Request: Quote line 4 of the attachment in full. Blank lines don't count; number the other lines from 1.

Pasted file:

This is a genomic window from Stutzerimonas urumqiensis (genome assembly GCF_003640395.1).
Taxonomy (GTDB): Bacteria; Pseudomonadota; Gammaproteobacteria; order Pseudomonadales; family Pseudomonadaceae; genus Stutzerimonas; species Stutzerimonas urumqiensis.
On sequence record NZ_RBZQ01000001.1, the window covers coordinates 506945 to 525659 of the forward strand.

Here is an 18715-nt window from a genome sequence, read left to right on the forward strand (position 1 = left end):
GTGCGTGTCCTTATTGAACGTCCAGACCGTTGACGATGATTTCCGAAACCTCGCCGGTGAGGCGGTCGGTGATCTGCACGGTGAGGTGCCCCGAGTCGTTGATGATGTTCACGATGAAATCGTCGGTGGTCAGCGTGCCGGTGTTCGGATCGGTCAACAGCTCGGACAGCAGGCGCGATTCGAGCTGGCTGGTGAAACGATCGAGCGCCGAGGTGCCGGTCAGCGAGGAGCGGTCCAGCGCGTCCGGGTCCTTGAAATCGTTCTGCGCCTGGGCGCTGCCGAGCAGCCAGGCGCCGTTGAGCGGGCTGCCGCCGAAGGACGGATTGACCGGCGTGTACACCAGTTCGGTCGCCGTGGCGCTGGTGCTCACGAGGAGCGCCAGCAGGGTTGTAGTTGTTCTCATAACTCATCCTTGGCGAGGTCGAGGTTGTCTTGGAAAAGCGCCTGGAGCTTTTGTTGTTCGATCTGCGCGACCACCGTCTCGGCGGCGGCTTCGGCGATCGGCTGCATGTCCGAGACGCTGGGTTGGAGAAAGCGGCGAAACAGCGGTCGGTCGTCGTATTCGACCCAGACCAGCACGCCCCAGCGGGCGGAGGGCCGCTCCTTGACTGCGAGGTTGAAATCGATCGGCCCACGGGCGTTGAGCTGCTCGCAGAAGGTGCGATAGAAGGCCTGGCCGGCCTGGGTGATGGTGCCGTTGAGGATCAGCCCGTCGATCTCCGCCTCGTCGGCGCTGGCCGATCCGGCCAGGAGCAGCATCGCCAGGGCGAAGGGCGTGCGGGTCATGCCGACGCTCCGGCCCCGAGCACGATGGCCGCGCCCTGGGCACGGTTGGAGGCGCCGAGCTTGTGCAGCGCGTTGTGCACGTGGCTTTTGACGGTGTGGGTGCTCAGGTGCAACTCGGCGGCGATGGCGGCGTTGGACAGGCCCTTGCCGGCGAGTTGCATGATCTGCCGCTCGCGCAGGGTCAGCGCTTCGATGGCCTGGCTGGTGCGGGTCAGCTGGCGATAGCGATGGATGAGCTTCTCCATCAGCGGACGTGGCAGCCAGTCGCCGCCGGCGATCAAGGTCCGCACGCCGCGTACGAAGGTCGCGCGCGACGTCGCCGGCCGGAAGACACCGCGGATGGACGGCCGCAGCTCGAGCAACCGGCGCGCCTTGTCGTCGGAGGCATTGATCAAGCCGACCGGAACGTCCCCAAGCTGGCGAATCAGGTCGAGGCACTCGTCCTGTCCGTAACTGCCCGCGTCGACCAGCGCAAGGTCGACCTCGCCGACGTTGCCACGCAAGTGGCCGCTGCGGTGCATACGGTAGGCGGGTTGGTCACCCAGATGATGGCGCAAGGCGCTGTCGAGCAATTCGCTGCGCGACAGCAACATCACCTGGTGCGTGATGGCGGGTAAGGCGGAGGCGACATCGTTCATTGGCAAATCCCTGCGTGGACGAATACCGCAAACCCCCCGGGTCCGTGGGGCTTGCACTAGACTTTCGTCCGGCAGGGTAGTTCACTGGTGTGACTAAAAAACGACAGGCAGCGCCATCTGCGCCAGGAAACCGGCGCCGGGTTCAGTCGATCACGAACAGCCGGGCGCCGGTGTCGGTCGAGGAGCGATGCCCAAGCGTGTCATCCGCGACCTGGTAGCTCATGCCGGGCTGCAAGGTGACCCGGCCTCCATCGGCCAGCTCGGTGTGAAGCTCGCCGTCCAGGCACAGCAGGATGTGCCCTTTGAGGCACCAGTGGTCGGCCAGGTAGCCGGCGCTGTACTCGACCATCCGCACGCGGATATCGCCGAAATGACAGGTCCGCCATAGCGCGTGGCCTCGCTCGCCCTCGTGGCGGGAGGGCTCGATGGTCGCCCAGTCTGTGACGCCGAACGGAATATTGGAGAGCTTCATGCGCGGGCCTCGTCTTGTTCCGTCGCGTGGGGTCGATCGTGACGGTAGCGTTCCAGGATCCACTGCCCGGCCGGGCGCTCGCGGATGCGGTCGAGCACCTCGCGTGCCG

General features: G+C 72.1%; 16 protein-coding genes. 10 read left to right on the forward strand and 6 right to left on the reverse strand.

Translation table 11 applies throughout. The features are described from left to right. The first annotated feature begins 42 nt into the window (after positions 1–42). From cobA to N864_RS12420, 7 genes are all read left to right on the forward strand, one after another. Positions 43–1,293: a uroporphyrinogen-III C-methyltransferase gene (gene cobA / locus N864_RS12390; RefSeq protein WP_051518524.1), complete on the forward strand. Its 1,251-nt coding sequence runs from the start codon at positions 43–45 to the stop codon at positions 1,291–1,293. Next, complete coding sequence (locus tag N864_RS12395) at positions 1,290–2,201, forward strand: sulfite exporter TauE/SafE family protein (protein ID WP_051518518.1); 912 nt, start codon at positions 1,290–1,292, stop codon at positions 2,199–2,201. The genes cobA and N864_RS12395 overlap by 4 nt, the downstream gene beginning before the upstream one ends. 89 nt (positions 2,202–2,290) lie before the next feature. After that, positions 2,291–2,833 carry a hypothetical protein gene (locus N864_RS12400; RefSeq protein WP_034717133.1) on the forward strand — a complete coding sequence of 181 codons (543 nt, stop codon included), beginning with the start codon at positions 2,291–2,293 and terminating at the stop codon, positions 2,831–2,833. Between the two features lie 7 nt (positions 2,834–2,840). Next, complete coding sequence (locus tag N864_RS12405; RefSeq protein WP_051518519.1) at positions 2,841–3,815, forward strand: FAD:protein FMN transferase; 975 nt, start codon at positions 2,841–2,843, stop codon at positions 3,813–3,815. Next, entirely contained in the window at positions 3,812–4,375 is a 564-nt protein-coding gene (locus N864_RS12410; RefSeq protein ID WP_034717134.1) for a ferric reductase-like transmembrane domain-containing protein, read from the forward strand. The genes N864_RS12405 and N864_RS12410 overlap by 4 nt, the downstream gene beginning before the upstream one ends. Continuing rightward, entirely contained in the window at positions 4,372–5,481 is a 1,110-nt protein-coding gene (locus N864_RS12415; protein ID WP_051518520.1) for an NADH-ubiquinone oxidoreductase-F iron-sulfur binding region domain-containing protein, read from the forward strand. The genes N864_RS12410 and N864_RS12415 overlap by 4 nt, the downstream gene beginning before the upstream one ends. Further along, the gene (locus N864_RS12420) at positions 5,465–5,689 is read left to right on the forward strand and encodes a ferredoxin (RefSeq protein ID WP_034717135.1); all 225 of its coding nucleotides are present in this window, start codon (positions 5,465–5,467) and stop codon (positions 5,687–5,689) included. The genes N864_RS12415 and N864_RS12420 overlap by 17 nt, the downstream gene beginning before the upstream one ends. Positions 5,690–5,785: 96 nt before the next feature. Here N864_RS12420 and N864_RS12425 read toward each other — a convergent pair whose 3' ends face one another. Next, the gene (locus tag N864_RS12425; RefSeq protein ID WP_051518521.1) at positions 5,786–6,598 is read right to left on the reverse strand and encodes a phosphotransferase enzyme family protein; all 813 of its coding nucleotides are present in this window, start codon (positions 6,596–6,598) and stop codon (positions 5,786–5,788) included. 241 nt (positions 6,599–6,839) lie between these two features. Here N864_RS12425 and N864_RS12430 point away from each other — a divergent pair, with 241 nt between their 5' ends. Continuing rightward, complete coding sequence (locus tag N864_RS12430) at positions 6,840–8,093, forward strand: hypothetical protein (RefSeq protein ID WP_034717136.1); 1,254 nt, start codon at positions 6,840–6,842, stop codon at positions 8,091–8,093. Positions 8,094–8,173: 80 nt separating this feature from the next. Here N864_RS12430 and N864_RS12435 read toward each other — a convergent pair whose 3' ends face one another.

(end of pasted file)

Here is an 18715-nt window from a genome sequence, read left to right on the forward strand (position 1 = left end):